House of Commons

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HOUSE OF COMMONS.
MONDAY, March 27, 1775.

Mr˙ Hartley rose and said:

I find myself under the necessity of making some apology to the House for the trouble which I am going to give them this day, and to assure them that it is with the greatest deference that I presume to obtrude any sentiments of mine, upon the important subject of America. Though I have so lately had the honour of a seat in this House, yet I have for many years turned my thoughts and attention to matters of publick concern and national policy. This question of America is now of many years standing — of the greatest publick notoriety, as to the facts upon which it turns; and every opinion has been so fully debated, over and over, that any man, who has given his mind to publick business, may be supposed equally informed, out of the House, as in it.

When I threw out the Propositions, casually, before Christmas, which I shall offer more formally to you to-day, my view was in no sort hostile to the Administration. I saw the difficulty that we were got into by our own precipitancy; that unhappy dilemma, which offered nothing but ruin in going forward, or disgrace in the retreat. I was in hopes, from some phrases dropped by the noble Lord at the head of the Treasury, in the beginning of the session, of others being more sanguine and more impatient than himself, that he, at least, would have shewn some disposition to relent; and I still believe, if he were at liberty to follow his own inclination and judgement, that it would be so. I am the more warranted in thinking so, from the proposition which the noble Lord himself offered to the House some time ago, [ See Folio 1598.] There was in that proposition a show of conciliation to captivate one side of the House, and sufficient to betray what were his own wishes; but on the other side there was the reality of every unrelenting and vindictive measure annexed, to prove that there still were others more sanguine and more impatient than himself, over whom, with all his abilities, with all his eloquence, with all the advantages of his situation, he could not maintain his ascendant. Whatever struggles the noble Lord may have had with himself, or his friends, they are all at an end; the die is cast for war with America. It was found that any conciliatory proposition must have been, in some degree, a concession, which none of his unrelenting friends would consent to.

However, by the noble Lord' s Proposition, there is one concession made to America, under the authority of this House, which cannot be recalled, and which, finally and conclusively, condemns the conduct of every Administration for these ten years past, one excepted — I mean the repeal of the Stamp Act. If it can be proper now to offer to the Colonies to pay upon requisition, what can this Nation say for having kept out of the only right road for ten years? How can we censure the Colonies for any errours committed by them, which were the consequences of our own beginning at the wrong end? Though a threat is now annexed to the noble Lord' s requisition, yet if, at first, we had begun with a requisition instead of taxing, it would have been more just and prudent. There could be no justice or prudence in threatening a people who had always contributed most freely; who never would have called our supposed right in question, but for our misapplication of it. Therefore, sir, when I have brought back the noble Lord' s compulsory requisition to my free requisition, it stands confessed, upon the very nature of his proposition itself, that I have set it upon its own true original ground.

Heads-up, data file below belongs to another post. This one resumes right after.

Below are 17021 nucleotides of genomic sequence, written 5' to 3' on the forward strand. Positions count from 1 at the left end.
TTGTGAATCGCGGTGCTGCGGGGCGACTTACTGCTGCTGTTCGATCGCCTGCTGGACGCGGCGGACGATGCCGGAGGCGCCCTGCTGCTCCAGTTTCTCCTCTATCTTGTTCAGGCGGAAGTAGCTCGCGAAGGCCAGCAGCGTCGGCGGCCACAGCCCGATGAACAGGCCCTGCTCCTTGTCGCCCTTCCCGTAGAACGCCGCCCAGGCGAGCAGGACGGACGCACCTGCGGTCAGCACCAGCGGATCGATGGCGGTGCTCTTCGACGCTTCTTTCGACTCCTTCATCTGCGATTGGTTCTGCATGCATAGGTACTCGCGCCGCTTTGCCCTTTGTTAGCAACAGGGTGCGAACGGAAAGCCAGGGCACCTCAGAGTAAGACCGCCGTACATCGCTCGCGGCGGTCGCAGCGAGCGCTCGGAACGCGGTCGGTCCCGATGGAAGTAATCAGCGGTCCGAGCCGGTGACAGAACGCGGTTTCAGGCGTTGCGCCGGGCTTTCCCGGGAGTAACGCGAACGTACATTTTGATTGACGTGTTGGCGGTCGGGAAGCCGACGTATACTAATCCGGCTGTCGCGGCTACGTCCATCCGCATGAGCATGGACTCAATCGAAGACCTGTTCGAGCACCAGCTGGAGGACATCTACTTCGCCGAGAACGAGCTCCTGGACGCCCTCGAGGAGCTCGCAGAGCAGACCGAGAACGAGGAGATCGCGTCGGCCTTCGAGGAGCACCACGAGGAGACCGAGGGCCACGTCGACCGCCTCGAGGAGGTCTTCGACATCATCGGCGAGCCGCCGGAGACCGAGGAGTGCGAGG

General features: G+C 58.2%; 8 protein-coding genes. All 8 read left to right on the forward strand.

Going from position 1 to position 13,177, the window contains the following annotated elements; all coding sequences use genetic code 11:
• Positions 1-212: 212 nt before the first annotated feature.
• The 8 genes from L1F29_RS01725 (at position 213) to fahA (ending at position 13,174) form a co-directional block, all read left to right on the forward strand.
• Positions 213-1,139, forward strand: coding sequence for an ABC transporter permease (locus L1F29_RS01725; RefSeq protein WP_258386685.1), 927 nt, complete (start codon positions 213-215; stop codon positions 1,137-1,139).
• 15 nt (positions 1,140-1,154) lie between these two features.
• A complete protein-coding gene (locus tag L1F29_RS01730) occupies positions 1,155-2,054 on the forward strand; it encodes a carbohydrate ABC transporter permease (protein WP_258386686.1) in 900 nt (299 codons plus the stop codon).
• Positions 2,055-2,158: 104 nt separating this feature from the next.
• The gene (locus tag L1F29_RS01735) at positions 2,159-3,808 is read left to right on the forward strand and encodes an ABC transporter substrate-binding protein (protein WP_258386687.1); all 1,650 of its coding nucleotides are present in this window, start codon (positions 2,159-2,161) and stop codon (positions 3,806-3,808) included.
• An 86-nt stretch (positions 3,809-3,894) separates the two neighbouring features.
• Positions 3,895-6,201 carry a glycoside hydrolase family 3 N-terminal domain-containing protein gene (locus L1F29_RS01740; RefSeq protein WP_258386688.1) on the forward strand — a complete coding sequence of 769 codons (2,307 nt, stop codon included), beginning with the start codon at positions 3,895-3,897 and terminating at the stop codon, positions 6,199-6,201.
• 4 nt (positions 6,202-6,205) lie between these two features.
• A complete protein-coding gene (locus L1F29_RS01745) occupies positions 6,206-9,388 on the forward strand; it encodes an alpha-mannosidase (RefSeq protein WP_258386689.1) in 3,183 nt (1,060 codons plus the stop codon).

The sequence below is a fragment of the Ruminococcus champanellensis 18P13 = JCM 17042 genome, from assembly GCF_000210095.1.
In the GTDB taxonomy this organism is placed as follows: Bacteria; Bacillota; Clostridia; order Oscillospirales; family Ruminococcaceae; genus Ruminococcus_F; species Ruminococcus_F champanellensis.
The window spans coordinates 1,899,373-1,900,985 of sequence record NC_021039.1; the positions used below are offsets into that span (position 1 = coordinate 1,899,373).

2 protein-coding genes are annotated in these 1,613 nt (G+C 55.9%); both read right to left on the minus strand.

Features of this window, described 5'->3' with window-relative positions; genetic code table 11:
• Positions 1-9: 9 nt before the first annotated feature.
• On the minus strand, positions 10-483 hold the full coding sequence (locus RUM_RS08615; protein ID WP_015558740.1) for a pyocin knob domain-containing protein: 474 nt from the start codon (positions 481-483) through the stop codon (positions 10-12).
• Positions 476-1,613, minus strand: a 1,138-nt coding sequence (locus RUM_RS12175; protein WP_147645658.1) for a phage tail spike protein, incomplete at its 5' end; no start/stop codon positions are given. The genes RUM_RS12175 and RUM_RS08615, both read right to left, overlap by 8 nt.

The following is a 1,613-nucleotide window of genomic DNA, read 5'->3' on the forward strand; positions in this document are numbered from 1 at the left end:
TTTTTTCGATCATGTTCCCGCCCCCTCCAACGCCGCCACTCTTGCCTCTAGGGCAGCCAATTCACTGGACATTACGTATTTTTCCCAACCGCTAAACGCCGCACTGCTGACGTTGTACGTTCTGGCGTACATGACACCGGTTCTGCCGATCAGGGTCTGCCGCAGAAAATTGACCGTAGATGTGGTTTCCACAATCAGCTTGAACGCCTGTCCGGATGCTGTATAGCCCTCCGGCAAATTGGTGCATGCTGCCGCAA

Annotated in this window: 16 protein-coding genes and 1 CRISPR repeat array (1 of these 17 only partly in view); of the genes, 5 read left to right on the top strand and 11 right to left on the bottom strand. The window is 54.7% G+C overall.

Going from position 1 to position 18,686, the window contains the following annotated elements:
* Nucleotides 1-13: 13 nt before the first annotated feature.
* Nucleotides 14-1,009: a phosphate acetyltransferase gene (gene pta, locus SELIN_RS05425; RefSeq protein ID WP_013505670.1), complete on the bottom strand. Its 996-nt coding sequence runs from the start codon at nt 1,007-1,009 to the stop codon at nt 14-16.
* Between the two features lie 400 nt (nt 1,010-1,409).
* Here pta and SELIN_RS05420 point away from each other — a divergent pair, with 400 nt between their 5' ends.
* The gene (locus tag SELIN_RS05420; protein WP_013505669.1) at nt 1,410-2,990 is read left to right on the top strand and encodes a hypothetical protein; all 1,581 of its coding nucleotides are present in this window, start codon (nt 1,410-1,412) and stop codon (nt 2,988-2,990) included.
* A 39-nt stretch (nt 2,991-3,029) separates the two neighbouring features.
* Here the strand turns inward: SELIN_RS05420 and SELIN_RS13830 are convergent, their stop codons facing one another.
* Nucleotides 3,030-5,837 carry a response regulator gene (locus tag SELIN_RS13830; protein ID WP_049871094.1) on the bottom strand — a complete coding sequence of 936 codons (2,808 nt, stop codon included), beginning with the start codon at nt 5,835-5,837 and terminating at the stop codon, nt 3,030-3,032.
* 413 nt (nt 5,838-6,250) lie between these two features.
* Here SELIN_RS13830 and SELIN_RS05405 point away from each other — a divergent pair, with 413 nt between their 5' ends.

There is another objection to the noble Lord' s plan, which, as I have mentioned it upon a former occasion, I shall only remind you of in a few words: I mean a breach

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of faith with the Colonies. A Secretary of State writes, in 1769, a circular letter to the Colonies to assure them that you will never raise a revenue by taxing. A few years after, upon a negotiation with the East India Company, the three-penny Tea Tax becomes not only merely a quit-rent for the point of honour, but rises to an actual revenue. Then you plead that you did not break your word, as the revenue arising was not in your original intentions, but only casual, from a regulation of trade. But what can you say now? The noble Lord boasts that he has put the question upon the true ground, a demand for a substantial revenue; a demand attended with threats of compulsion. What is this less than raising a revenue by a tax?